Christmas in the American Gulag

Matthew 2:16-18

16 Then Herod, when he saw that he was deceived by the wise men, was exceedingly angry; and he sent forth and put to death all the male children who were in Bethlehem and in all its districts, from two years old and under, according to the time which he had determined from the wise men. 17 Then was fulfilled what was spoken by Jeremiah the prophet, saying:

18 “A voice was heard in Ramah,
Lamentation, weeping, and great mourning,
Rachel weeping for her children,
Refusing to be comforted,
Because they are no more.”

The Book of Trump:

An 8-year-old boy from Guatemala died in United States custody early Christmas Day, according to the United States Customs and Border Protection.

The boy died just after midnight on Tuesday at a hospital in Alamogordo, N.M.

Moral leadership:

In a Christmas morning question-and-answer session with reporters, President Trump touted his administration’s immigration policies and demanded further funding for a border wall. While he castigated migrants, the president did not bring up the boy’s death hours earlier.

I’m not going to belabor the obvious: we all know that America is led by monsters, and that it falls to us to do what we can, large or small, to beat them back.

Yeats’ “The Second Coming” has become almost a cliché, but its early lines, read as I choose to do now, are less a report than a challenge:

Mere anarchy is loosed upon the world,
The blood-dimmed tide is loosed, and everywhere
The ceremony of innocence is drowned;
The best lack all conviction, while the worst
Are full of passionate intensity.

I don’t know if I’m the best (Narr: he’s not), but I hold this conviction absolutely: American concentration camps are evil.  And I feel my intensity rising: the House is just the beginning.

And with that, cherish those you love today — and my apologies for harshing the mellow of the season.

Images:  Peter Paul Rubens, The Massacre of the Innocents, 1612.

Jerg Ratgeb, Flight into Egypt, between 1515-1521.

 

 



I Am Very Worried About This

Children are being awakened in the middle of the night so that they can be moved with minimum public notice to a concentration camp near Tornillo, Texas. They have no school and minimal access to legal aid. Although this latest article has no overall numbers, what I have seen is in the range of 13,000, spread across who knows how many “shelters.”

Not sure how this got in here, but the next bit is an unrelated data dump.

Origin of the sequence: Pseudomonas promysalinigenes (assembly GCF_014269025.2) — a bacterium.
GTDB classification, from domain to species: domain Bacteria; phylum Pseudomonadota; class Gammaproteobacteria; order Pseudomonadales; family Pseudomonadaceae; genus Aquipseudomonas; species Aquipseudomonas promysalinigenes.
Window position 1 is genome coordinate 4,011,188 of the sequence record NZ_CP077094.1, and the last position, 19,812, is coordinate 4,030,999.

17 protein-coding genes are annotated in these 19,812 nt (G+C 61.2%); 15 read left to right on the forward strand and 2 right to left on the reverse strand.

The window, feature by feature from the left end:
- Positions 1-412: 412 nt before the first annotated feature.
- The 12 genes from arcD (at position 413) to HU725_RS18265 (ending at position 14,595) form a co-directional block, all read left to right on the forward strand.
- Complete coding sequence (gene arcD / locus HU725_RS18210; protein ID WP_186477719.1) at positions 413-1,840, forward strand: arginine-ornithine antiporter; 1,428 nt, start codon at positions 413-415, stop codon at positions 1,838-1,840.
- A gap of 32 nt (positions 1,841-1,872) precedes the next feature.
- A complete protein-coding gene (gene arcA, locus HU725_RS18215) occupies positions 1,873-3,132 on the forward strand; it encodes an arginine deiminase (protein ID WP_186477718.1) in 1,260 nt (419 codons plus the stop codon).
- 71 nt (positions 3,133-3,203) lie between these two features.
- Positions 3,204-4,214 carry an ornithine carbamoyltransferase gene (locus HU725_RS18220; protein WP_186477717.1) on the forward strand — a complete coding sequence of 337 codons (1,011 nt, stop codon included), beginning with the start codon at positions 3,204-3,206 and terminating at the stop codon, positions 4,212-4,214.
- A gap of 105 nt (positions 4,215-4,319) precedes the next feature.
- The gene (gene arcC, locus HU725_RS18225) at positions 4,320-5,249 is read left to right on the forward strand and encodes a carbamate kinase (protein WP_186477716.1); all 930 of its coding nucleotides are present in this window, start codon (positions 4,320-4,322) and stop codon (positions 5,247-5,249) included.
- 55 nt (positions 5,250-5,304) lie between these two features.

It’s pretty clear that the administration has no plans for dealing with these children, only an intention to make people who try to cross the border miserable. Accommodations have been ad hoc from the start.

What happens as more children are collected and those in custody stay there? This is a large number of people to take care of. They are emotionally traumatized. They are not receiving schooling. There will be sexual and other assaults.

What happens as there is no provision to get them back to family? What happens as the numbers grow?

There are two relatively recent historical answers to the questions. During World War II, between 110,000 and 120,000 Japanese were extracted from their homes and made to live in camps in the interior of the country. Most of them made it back to something like normal lives, although many lost most of their property. The children were interned with their families.

The other historical example does not end even that well.



GOP Criminality Open Thread: Trump Suddenly Very Interested in Prosecutorial Reform…


(One of the Law & Order series? Or does Fox News show Matlock re-runs?)


Read more



This is a Lynching

This video is disturbing, as it is two Louisiana cops murdering a man because he asked to see an arrest warrant when told he was under arrest:

I’m sure you will not be surprised to learn the police were not charged.



Russiagate Crime Cartel Open Thread: Really, Mr. Manafort?


 
Sad trombone coda: